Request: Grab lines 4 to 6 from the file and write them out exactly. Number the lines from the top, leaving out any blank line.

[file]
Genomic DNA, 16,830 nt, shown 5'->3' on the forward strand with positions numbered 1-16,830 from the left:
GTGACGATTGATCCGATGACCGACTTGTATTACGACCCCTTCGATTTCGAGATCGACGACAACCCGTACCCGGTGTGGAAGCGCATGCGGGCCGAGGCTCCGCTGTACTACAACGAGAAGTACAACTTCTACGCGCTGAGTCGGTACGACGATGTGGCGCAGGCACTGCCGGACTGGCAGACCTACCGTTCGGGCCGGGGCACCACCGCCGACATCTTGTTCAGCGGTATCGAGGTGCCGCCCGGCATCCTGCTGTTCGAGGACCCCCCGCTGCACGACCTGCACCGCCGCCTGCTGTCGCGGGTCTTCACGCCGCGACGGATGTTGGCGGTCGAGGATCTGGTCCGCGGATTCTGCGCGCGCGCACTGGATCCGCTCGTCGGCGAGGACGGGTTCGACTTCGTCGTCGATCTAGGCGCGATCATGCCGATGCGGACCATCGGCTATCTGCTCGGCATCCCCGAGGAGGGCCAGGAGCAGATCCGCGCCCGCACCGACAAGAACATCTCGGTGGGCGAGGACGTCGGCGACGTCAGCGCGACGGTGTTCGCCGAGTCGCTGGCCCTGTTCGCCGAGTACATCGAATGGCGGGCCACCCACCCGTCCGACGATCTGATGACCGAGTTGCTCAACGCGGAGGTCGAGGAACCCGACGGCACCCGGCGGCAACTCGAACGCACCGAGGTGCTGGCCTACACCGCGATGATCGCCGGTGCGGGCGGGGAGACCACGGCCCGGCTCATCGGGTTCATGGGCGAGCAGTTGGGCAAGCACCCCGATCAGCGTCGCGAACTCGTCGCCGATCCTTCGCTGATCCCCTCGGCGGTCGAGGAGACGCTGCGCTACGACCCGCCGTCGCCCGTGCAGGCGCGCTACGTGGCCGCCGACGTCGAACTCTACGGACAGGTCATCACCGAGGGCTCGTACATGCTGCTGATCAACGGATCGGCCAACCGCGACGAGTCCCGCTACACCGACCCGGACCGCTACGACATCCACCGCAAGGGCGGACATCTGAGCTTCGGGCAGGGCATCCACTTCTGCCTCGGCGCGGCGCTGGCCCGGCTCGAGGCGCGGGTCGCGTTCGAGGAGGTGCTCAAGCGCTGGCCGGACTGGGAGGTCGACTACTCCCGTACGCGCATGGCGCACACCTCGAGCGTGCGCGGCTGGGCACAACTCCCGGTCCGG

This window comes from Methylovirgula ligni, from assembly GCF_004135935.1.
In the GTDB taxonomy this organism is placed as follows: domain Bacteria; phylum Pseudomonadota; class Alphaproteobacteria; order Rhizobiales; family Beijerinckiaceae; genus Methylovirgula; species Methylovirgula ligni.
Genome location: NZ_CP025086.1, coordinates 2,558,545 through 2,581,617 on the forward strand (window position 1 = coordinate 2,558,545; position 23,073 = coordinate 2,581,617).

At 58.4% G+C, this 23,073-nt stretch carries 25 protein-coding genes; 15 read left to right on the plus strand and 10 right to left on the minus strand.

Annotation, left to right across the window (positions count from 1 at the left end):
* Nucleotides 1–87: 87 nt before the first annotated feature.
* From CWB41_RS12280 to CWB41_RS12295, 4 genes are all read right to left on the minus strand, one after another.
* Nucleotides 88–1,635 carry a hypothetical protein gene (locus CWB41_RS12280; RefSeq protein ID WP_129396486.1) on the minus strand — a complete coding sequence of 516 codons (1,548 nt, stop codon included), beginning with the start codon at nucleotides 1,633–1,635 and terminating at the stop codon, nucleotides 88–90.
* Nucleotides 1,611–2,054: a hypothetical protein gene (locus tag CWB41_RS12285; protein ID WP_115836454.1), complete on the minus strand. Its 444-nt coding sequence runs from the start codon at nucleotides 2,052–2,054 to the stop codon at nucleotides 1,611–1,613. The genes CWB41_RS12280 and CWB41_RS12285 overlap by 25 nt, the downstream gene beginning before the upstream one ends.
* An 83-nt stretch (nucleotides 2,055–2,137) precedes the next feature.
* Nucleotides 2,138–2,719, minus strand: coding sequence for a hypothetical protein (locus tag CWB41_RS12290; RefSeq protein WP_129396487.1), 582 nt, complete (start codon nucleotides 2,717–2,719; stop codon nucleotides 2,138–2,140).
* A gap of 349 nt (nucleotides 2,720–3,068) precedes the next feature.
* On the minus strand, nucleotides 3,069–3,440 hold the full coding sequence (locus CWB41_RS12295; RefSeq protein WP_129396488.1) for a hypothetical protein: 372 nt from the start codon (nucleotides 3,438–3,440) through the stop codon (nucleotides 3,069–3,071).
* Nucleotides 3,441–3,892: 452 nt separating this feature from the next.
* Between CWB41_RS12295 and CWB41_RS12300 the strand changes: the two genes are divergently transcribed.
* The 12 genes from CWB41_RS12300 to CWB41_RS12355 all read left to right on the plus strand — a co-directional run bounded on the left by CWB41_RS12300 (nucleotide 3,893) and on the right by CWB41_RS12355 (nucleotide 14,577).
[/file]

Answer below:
In the GTDB taxonomy this organism is placed as follows: domain Bacteria; phylum Pseudomonadota; class Alphaproteobacteria; order Rhizobiales; family Beijerinckiaceae; genus Methylovirgula; species Methylovirgula ligni.
Genome location: NZ_CP025086.1, coordinates 2,558,545 through 2,581,617 on the forward strand (window position 1 = coordinate 2,558,545; position 23,073 = coordinate 2,581,617).

At 58.4% G+C, this 23,073-nt stretch carries 25 protein-coding genes; 15 read left to right on the plus strand and 10 right to left on the minus strand.